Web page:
New information in Lawrence case being investigated
BRITISH police are assessing new information they have received in the wake of the conviction and sentencing of two of Stephen Lawrence's killers.
Gary Dobson, 36, and David Norris, 35, were given life sentences at the Old Bailey yesterday for the racist murder of Mr Lawrence nearly 19 years ago.
Mr Justice Treacy urged police not to "close the file" on catching the rest of his killers as Metropolitan Police Commissioner Bernard Hogan-Howe said that the remaining culprits "should not rest easily in their beds".
The court has heard that a gang of five or six white youths set upon the A-level student in Eltham, south-east London, in 1993.
Dobson, who is already serving a five-year sentence for drug-dealing, was sentenced to at least 15 years and two months.
Norris was given a minimum of 14 years and three months for the murder, which the judge said was a "terrible and evil crime".
A spokesman for the Met said later police were looking into information they had received in the previous 24 hours.
He said: "We can confirm that we have received a number of telephone calls in light of the verdicts and today's sentencing. This information will be evaluated."
Detective Chief Inspector Clive Driscoll, who has been the senior officer in the case for a number of years, told BBC News that officers would be visiting Dobson and Norris in prison to see whether they would be willing to assist the inquiry and said he remained "optimistic" about further progress being made in the case.
He also told the Press Association that there had been five calls from members of the public during the trial.
Mr Driscoll said: "We have had people who have phoned in during the trial and offered their assistance and we are looking at that to the best of our abilities.
"People will always phone in when you get this type of case."
In an interview with the Daily Mail, Mr Lawrence's mother Doreen said of the sentences: "They took my son's life, so I feel they should be given life with a minimum of 20 years.
"Their age had nothing to do with it. They had the same mindset at 16 and 17 that they probably still have now.
"I would have liked longer sentences but the law is the law."
Referring to the rest of the killers, she told the newspaper: "I'm hoping that, eventually, Dobson and Norris will give up the others; that they won't take the whole guilty vote for themselves.
"I want to get the others, but I also want a life."
Mr Lawrence's father Neville told reporters outside court that he hoped the pair would "give up the rest of the people" involved.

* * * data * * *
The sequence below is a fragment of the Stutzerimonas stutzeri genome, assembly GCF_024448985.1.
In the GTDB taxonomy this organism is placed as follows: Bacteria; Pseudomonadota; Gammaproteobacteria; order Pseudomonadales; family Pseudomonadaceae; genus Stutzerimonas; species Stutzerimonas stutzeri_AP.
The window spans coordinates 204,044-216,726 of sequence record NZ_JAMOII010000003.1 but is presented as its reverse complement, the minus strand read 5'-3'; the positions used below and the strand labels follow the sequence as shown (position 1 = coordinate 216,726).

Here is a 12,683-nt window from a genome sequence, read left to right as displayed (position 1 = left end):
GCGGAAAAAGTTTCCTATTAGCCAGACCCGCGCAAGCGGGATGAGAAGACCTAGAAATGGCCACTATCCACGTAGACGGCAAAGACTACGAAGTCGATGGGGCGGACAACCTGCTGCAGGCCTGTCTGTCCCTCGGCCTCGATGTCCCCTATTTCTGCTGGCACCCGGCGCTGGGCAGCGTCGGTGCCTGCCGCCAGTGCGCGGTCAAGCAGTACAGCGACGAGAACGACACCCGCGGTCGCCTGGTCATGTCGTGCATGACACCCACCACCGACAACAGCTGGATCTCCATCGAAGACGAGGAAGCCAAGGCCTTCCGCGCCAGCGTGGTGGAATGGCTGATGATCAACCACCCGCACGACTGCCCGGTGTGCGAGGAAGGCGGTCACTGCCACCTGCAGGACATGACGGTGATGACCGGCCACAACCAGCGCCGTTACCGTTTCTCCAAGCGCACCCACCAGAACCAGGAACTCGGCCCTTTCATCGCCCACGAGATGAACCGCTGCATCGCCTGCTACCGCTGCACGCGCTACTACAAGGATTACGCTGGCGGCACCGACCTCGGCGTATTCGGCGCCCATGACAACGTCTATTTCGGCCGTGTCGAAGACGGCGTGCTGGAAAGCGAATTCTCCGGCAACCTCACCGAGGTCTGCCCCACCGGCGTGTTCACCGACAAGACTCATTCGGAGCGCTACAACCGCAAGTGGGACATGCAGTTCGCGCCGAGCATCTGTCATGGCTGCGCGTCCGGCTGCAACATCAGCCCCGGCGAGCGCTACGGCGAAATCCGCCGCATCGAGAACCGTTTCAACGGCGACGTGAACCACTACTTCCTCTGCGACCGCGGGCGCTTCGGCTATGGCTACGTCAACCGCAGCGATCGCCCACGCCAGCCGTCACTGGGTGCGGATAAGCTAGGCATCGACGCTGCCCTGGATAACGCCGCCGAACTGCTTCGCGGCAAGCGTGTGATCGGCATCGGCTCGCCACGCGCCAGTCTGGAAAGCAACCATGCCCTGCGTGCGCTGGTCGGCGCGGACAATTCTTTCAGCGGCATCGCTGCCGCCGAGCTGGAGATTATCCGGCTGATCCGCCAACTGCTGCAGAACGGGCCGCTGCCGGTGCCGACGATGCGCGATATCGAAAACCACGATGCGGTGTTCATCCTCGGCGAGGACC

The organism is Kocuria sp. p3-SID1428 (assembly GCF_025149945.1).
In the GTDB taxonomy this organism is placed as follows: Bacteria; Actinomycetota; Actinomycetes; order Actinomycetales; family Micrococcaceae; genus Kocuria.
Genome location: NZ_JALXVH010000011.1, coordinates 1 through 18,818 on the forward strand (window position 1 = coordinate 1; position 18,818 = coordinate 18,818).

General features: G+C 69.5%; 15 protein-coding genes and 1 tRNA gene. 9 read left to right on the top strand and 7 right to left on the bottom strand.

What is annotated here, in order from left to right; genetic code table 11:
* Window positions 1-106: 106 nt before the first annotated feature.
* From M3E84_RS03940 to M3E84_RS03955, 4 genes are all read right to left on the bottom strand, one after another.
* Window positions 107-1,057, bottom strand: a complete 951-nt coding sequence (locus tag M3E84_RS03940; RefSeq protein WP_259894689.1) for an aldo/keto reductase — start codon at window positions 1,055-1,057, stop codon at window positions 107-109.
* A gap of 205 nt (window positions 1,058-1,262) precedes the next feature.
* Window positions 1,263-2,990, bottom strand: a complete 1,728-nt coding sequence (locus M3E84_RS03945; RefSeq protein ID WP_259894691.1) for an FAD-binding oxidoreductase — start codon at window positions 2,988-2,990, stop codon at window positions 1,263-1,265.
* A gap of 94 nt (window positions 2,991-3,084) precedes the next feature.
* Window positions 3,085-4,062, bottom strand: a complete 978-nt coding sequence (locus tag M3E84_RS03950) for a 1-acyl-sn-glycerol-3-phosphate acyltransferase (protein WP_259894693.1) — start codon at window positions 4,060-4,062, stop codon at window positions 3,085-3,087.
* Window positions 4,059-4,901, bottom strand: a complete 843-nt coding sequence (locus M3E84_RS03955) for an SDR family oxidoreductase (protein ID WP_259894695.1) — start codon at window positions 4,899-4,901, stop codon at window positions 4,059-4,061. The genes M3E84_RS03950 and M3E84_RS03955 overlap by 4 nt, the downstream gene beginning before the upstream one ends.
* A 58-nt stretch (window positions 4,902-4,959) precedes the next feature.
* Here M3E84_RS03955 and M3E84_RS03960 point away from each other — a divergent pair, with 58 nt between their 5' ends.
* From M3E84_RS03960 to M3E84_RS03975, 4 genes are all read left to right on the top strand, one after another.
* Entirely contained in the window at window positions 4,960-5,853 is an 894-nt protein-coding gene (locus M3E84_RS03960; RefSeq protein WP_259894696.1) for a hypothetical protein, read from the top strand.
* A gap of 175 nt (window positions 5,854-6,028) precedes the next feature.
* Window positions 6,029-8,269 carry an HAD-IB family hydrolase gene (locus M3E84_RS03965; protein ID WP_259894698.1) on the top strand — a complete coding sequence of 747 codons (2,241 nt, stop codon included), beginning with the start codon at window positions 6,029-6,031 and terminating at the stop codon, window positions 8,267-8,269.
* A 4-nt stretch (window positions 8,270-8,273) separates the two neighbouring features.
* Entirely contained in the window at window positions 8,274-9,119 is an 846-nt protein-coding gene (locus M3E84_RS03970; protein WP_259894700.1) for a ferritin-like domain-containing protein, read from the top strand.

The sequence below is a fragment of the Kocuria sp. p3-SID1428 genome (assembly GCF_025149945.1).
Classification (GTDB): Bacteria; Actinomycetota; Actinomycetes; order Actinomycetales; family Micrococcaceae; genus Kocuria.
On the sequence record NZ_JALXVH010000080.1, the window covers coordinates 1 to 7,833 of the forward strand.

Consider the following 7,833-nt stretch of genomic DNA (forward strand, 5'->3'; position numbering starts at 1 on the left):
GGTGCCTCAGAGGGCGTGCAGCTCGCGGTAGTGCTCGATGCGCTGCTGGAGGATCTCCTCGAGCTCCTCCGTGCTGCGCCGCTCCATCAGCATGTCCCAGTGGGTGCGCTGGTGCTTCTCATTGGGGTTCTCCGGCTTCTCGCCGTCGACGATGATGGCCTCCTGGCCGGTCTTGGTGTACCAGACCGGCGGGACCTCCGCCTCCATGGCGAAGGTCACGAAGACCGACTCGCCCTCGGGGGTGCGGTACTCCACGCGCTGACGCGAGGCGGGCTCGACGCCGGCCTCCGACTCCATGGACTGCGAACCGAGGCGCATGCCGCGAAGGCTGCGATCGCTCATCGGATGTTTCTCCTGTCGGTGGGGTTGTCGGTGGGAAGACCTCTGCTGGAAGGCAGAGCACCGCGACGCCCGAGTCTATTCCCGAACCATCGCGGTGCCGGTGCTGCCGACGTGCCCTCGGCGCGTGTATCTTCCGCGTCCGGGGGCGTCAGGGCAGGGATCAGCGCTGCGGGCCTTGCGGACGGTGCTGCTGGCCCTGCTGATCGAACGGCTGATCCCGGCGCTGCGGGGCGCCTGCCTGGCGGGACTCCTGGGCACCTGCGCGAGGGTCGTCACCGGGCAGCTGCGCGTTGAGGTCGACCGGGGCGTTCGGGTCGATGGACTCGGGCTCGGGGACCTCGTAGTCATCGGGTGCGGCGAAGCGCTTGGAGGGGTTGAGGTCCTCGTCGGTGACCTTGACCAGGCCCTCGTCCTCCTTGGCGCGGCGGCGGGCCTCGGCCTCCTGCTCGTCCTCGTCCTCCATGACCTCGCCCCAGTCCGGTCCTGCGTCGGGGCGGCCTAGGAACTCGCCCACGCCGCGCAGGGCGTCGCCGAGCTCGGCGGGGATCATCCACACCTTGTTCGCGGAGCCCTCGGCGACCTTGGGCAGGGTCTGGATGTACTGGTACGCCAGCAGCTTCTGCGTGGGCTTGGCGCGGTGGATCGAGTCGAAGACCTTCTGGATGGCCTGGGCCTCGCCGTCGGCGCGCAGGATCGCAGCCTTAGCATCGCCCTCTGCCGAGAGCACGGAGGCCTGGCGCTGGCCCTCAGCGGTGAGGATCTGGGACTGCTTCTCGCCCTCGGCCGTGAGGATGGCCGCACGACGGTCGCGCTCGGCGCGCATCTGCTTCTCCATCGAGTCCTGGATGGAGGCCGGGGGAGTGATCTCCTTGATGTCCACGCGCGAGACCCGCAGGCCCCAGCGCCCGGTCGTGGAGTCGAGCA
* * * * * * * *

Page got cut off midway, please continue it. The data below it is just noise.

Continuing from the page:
Mrs Lawrence said the sentences were "quite low", but appreciated the judge's hands were tied and she would now "start moving on".
In court, Mr Justice Treacy called forward Mr Driscoll, and said that the public inquiry into the circumstances surrounding Mr Lawrence's death had "shamed and humbled" the Met, but praised the hard work done in recent years.
The judge went on: "At least a measure of justice has been achieved at last. However, the convictions of Gary Dobson and David Norris will not, I hope, close the file on this murder. On the evidence before the court, there are still three or four other killers of Stephen Lawrence at large.
"Just as advances in science have brought two people to justice, I hope the Metropolitan Police will be alert to future lines of inquiry, not only based on developments in science but perhaps also information from those who have been silent so far, wherever they may be."
Earlier, he had sentenced Dobson and Norris in a packed but silent courtroom.
He called the killing "a terrible and evil crime", and quoted the Lord Chief Justice who called it a "murder which scarred the conscience of the nation".
Mr Justice Treacy told the pair: "A totally innocent 18-year-old youth on the threshold of a promising life was brutally cut down in the street in front of eyewitnesses by a racist, thuggish gang.
"You were both members of that gang. I have no doubt at all that you fully subscribed to its views and attitudes."
He said the murder was committed "for no other reason than racial hatred".
The evidence in the trial could not prove who wielded the knife, but he said that whoever used it had done so with Dobson and Norris' "knowledge and approval".
Neither of them had shown "the slightest regret or remorse" since the murder and they had both lied to the court.
When it was over, Dobson left speedily, stepping over Norris who had bent down to pick up his papers.
Norris then kissed his hand and offered it up to the public gallery in a thumbs-up sign before he too was led from the court.
As the judge rose to leave, a few people began clapping in the public gallery.
Dobson's father, Stephen, called down to the court: "Shame on all of you."
It is understood that a decision will be made on whether to keep the men at Belmarsh prison, south-east London, where Norris has previously been beaten up.